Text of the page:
Virtually unnoticed and ignored by the media is the fact that big labor benefited tremendously from the deal struck last week to avoid the “catastrophic” fiscal cliff. The President abandoned his own concept of fairness, which of course is nothing more than a hypocritical one way street, in order to reward his big labor buddies and to ease the pressure they have asserted. As discussed in Promises, Promises: Desperate Unions Grow Weary of Phony Distractions, the President clearly understood the displeasure of big labor with respect to Obamacare, and realized that he desperately needed to throw them a bone, and a big one at that!

In his own inimitable way, the President did so at the expense of  roughly 89% of the workers across this great country who are not members of unions. With this gift,  President Obama’s Ego Continues to Trample American Freedoms as he places the burden of the cost of Obamacare on the everyday working person and on small business. Additionally, it provides big labor with the money to continue to inflict Death by a Thousand Cuts and Corporate Campaign tactics on businesses. This is all part of the plan concocted by big labor and the Obama Administration to force unionize employees, as discussed in The Devil at Our Doorstep, and to continue to control political agendas with excessive political donations and massive ground games. It also provides big labor with an unfair advantage to attract potential members with misleading information during collective bargaining negotiations.

Surprise! Unions Get Their Way on Obamacare… In the deal the President struck with Republicansunions were made exempt from paying what is referred to as a “Transitional Reinsurance Fee,” a $63 tax assessed on nearly every health insurance plan enrollee for the next three years. The Affordable Care Act (“ACA”) established programs to provide payments to health insurance issuers that cover higher-risk populations and to more evenly spread the financial risk carried by issuers. These programs, which will be effective in 2014, include the Transitional Reinsurance Program.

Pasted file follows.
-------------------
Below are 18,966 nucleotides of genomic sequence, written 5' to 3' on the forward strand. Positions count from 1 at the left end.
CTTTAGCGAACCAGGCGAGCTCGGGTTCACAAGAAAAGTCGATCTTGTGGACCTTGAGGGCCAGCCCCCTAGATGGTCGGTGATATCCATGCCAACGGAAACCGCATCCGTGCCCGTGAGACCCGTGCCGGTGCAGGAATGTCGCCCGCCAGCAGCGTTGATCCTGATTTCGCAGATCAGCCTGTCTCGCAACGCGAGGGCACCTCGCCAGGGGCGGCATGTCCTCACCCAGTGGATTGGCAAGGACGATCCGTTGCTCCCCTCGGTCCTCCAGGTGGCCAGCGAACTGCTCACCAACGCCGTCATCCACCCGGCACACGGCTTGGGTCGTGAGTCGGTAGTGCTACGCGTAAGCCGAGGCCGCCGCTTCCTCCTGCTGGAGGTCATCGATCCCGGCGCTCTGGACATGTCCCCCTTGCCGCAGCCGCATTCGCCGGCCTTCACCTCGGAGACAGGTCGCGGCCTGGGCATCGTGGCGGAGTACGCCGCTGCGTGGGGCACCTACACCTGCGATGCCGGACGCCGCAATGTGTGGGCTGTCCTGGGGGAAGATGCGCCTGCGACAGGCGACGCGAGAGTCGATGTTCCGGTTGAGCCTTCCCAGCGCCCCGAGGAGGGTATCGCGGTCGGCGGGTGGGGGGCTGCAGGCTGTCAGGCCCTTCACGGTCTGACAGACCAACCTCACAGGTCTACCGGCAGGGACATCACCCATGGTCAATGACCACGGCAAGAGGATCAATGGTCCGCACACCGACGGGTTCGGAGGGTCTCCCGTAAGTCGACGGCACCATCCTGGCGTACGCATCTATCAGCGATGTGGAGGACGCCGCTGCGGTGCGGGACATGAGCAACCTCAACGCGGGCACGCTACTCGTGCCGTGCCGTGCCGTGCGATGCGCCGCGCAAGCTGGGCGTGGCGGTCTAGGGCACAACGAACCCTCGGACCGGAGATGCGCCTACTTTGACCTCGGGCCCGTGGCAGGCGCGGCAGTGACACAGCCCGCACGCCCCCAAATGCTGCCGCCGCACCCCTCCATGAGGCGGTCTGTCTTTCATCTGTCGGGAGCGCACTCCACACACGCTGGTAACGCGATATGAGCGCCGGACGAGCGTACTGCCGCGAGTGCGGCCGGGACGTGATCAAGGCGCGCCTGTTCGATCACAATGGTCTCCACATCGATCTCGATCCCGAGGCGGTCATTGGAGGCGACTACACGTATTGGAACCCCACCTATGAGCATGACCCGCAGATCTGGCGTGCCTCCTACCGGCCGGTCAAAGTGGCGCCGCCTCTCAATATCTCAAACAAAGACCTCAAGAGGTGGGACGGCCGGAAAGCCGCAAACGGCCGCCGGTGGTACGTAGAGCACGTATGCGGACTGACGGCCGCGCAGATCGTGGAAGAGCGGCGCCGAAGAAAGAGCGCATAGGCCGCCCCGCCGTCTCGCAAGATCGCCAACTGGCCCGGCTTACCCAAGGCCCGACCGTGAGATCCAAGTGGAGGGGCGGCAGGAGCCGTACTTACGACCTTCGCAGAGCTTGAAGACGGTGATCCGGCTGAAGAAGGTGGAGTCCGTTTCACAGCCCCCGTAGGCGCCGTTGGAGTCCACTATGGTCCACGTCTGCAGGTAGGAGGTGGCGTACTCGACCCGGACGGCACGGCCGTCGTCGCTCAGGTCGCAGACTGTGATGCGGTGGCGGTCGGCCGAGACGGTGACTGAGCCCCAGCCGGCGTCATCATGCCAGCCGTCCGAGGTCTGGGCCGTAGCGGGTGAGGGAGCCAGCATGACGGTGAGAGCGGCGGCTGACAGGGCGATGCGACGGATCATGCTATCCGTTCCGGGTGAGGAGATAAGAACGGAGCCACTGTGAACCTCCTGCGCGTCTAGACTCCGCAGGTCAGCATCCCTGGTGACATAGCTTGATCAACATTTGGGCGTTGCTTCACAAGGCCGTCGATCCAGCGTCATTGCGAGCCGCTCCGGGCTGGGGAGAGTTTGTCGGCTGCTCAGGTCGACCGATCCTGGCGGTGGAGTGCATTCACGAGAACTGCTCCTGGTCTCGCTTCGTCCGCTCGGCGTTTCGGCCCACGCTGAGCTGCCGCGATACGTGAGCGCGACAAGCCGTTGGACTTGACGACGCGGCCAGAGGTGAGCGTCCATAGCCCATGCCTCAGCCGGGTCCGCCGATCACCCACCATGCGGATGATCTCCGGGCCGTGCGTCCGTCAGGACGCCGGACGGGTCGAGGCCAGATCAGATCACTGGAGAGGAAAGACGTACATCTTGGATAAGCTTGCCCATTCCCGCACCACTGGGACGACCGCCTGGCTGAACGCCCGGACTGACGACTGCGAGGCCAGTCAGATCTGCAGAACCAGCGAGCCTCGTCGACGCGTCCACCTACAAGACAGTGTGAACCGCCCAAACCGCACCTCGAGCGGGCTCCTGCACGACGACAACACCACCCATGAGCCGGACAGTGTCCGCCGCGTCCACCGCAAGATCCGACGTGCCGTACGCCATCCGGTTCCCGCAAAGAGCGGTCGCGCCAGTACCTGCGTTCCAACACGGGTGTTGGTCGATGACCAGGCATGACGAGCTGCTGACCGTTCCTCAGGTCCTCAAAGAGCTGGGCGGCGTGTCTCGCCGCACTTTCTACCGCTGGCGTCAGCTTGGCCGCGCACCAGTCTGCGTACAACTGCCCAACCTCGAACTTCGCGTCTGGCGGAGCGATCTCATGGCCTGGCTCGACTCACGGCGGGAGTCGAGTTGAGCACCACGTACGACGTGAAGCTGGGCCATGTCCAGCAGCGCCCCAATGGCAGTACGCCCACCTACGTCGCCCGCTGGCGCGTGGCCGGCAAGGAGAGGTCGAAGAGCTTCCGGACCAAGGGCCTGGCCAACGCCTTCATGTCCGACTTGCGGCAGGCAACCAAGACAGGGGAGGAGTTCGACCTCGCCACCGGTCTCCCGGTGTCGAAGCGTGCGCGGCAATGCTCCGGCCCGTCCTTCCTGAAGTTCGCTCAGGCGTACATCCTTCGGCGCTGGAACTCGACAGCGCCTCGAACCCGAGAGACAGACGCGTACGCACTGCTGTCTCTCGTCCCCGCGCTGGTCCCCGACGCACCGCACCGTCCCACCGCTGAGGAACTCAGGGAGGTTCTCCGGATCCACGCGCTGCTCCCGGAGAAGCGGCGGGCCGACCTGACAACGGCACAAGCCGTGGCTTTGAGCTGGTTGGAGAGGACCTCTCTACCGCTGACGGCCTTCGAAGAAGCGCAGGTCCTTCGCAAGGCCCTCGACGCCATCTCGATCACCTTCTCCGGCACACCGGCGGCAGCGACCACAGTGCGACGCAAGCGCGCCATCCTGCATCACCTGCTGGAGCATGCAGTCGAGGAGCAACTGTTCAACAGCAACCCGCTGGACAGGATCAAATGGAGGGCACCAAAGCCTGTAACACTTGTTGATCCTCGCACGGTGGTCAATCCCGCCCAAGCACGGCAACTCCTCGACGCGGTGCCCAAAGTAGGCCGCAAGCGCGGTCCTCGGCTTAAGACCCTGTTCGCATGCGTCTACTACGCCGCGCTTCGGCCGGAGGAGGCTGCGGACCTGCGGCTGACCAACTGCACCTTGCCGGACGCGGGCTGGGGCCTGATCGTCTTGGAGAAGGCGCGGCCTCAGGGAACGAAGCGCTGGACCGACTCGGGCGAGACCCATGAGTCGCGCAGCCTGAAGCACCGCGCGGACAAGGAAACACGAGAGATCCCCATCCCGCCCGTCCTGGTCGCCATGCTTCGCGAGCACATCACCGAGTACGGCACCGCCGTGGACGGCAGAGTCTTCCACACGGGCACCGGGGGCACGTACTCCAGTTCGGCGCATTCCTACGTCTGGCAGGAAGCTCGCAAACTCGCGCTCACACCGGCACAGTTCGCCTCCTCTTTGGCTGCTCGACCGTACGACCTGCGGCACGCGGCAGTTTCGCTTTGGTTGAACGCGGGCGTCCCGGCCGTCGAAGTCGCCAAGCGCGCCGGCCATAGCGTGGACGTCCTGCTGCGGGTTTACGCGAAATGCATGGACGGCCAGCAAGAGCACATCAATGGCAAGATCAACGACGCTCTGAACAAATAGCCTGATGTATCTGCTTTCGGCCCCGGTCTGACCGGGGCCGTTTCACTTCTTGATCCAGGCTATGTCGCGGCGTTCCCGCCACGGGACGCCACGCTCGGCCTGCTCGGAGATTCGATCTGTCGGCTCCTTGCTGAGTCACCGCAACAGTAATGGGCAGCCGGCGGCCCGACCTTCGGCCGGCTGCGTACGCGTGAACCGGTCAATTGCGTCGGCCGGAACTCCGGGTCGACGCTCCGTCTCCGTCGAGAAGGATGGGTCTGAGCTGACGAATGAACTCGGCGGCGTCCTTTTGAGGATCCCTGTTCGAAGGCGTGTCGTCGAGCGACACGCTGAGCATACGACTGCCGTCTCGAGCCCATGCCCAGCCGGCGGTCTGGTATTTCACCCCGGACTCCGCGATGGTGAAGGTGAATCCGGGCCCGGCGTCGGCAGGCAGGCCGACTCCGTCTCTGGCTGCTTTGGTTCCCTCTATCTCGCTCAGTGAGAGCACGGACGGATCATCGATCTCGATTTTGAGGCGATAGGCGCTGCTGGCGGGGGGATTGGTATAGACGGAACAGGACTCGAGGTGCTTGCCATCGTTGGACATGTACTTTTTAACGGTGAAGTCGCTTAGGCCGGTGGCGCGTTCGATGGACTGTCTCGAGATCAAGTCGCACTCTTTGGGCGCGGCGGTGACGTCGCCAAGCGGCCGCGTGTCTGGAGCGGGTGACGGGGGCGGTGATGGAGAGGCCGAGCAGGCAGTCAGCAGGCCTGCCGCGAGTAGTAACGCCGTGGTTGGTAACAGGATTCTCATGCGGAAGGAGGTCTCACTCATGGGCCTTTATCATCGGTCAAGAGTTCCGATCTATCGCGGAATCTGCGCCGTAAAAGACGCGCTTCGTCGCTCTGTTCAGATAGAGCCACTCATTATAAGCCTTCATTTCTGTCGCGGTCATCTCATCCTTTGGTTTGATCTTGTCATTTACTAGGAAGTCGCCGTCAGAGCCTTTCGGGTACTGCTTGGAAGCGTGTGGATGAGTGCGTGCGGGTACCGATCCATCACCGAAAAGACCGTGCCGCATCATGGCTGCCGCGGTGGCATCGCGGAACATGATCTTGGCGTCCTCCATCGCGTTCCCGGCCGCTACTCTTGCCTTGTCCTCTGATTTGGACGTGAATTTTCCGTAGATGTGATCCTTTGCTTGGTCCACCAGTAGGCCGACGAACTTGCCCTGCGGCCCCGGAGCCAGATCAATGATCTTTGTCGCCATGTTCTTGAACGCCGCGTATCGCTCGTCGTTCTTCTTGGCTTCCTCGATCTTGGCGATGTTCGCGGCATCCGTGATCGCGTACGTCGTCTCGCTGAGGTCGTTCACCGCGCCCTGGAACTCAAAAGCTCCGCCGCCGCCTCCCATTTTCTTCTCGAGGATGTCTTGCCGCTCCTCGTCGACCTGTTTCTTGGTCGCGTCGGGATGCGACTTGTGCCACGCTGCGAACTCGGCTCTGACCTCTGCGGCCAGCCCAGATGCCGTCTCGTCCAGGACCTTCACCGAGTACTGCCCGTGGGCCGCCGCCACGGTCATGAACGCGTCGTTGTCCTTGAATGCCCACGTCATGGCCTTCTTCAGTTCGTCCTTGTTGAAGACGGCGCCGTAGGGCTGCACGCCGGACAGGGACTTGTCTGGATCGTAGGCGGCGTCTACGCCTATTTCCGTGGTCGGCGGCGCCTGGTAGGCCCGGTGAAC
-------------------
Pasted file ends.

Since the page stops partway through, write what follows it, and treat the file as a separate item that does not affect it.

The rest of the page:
The Transitional Reinsurance Program is intended to help stabilize premiums for coverage in the individual market during the first three years of the exchange operation (2014 through 2016) when individuals with higher-cost medical needs gain insurance coverage. This program will impose a fee on health insurance issuers and self-insured group health plans. ACA requires health insurance issuers and third-party administrators (TPA’s) of self-insured group health plans to pay fees to support the reinsurance program. The proposed regulations clarify that, for self-insured group health plans, the plan sponsor is liable for paying the reinsurance fees. In essence, unions and businesses both would have had to pay the fee under the program, but unions have now been given an exemption, providing them with huge cost savings.